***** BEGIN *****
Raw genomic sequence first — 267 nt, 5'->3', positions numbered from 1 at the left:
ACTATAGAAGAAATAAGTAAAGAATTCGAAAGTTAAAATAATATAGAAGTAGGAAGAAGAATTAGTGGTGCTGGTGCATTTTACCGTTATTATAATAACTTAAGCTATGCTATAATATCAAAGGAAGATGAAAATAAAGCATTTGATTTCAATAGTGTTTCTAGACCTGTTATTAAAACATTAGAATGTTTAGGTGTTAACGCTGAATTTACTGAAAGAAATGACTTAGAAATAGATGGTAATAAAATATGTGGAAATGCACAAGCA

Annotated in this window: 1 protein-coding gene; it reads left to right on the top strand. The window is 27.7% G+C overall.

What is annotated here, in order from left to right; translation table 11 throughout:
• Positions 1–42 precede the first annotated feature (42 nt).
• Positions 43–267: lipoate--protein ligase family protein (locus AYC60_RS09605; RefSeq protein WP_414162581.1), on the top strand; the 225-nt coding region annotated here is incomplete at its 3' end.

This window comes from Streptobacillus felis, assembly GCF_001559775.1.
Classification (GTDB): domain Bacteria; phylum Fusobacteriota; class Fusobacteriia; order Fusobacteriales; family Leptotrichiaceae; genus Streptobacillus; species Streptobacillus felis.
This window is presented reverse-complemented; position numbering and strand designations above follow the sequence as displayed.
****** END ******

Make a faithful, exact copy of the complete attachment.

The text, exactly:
Raw genomic sequence first — 267 nt, 5'->3', positions numbered from 1 at the left:
ACTATAGAAGAAATAAGTAAAGAATTCGAAAGTTAAAATAATATAGAAGTAGGAAGAAGAATTAGTGGTGCTGGTGCATTTTACCGTTATTATAATAACTTAAGCTATGCTATAATATCAAAGGAAGATGAAAATAAAGCATTTGATTTCAATAGTGTTTCTAGACCTGTTATTAAAACATTAGAATGTTTAGGTGTTAACGCTGAATTTACTGAAAGAAATGACTTAGAAATAGATGGTAATAAAATATGTGGAAATGCACAAGCA

Annotated in this window: 1 protein-coding gene; it reads left to right on the top strand. The window is 27.7% G+C overall.

What is annotated here, in order from left to right; translation table 11 throughout:
• Positions 1–42 precede the first annotated feature (42 nt).
• Positions 43–267: lipoate--protein ligase family protein (locus AYC60_RS09605; RefSeq protein WP_414162581.1), on the top strand; the 225-nt coding region annotated here is incomplete at its 3' end.

This window comes from Streptobacillus felis, assembly GCF_001559775.1.
Classification (GTDB): domain Bacteria; phylum Fusobacteriota; class Fusobacteriia; order Fusobacteriales; family Leptotrichiaceae; genus Streptobacillus; species Streptobacillus felis.
This window is presented reverse-complemented; position numbering and strand designations above follow the sequence as displayed.